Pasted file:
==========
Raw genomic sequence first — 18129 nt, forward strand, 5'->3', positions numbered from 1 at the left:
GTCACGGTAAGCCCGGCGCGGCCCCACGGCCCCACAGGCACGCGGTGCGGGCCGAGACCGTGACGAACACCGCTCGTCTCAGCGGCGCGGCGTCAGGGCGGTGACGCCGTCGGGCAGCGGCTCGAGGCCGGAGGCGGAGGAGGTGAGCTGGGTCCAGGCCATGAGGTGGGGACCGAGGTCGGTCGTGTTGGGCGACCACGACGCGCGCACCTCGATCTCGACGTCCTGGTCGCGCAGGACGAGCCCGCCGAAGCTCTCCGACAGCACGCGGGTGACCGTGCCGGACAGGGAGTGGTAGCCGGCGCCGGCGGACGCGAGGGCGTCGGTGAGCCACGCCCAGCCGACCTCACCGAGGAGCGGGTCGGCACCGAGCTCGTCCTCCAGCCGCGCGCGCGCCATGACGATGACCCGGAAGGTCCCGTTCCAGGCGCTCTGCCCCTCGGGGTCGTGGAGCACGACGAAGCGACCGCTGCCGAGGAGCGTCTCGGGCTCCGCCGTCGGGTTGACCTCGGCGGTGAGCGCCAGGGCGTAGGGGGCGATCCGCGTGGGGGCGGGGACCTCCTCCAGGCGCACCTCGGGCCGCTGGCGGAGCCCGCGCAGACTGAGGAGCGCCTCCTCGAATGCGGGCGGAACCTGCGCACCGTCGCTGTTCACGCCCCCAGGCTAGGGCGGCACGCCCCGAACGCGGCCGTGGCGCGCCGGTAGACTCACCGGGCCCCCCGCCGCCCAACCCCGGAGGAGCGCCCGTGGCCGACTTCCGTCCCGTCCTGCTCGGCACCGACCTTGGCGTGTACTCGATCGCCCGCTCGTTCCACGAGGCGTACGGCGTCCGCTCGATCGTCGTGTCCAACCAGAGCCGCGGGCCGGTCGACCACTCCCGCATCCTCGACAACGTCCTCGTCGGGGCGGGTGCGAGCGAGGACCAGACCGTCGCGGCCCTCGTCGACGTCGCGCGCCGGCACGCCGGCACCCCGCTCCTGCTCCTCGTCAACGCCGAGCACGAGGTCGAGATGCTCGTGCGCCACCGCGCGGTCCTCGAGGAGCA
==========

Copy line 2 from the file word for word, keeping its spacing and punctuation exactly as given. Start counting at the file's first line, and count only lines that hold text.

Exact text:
GTCACGGTAAGCCCGGCGCGGCCCCACGGCCCCACAGGCACGCGGTGCGGGCCGAGACCGTGACGAACACCGCTCGTCTCAGCGGCGCGGCGTCAGGGCGGTGACGCCGTCGGGCAGCGGCTCGAGGCCGGAGGCGGAGGAGGTGAGCTGGGTCCAGGCCATGAGGTGGGGACCGAGGTCGGTCGTGTTGGGCGACCACGACGCGCGCACCTCGATCTCGACGTCCTGGTCGCGCAGGACGAGCCCGCCGAAGCTCTCCGACAGCACGCGGGTGACCGTGCCGGACAGGGAGTGGTAGCCGGCGCCGGCGGACGCGAGGGCGTCGGTGAGCCACGCCCAGCCGACCTCACCGAGGAGCGGGTCGGCACCGAGCTCGTCCTCCAGCCGCGCGCGCGCCATGACGATGACCCGGAAGGTCCCGTTCCAGGCGCTCTGCCCCTCGGGGTCGTGGAGCACGACGAAGCGACCGCTGCCGAGGAGCGTCTCGGGCTCCGCCGTCGGGTTGACCTCGGCGGTGAGCGCCAGGGCGTAGGGGGCGATCCGCGTGGGGGCGGGGACCTCCTCCAGGCGCACCTCGGGCCGCTGGCGGAGCCCGCGCAGACTGAGGAGCGCCTCCTCGAATGCGGGCGGAACCTGCGCACCGTCGCTGTTCACGCCCCCAGGCTAGGGCGGCACGCCCCGAACGCGGCCGTGGCGCGCCGGTAGACTCACCGGGCCCCCCGCCGCCCAACCCCGGAGGAGCGCCCGTGGCCGACTTCCGTCCCGTCCTGCTCGGCACCGACCTTGGCGTGTACTCGATCGCCCGCTCGTTCCACGAGGCGTACGGCGTCCGCTCGATCGTCGTGTCCAACCAGAGCCGCGGGCCGGTCGACCACTCCCGCATCCTCGACAACGTCCTCGTCGGGGCGGGTGCGAGCGAGGACCAGACCGTCGCGGCCCTCGTCGACGTCGCGCGCCGGCACGCCGGCACCCCGCTCCTGCTCCTCGTCAACGCCGAGCACGAGGTCGAGATGCTCGTGCGCCACCGCGCGGTCCTCGAGGAGCA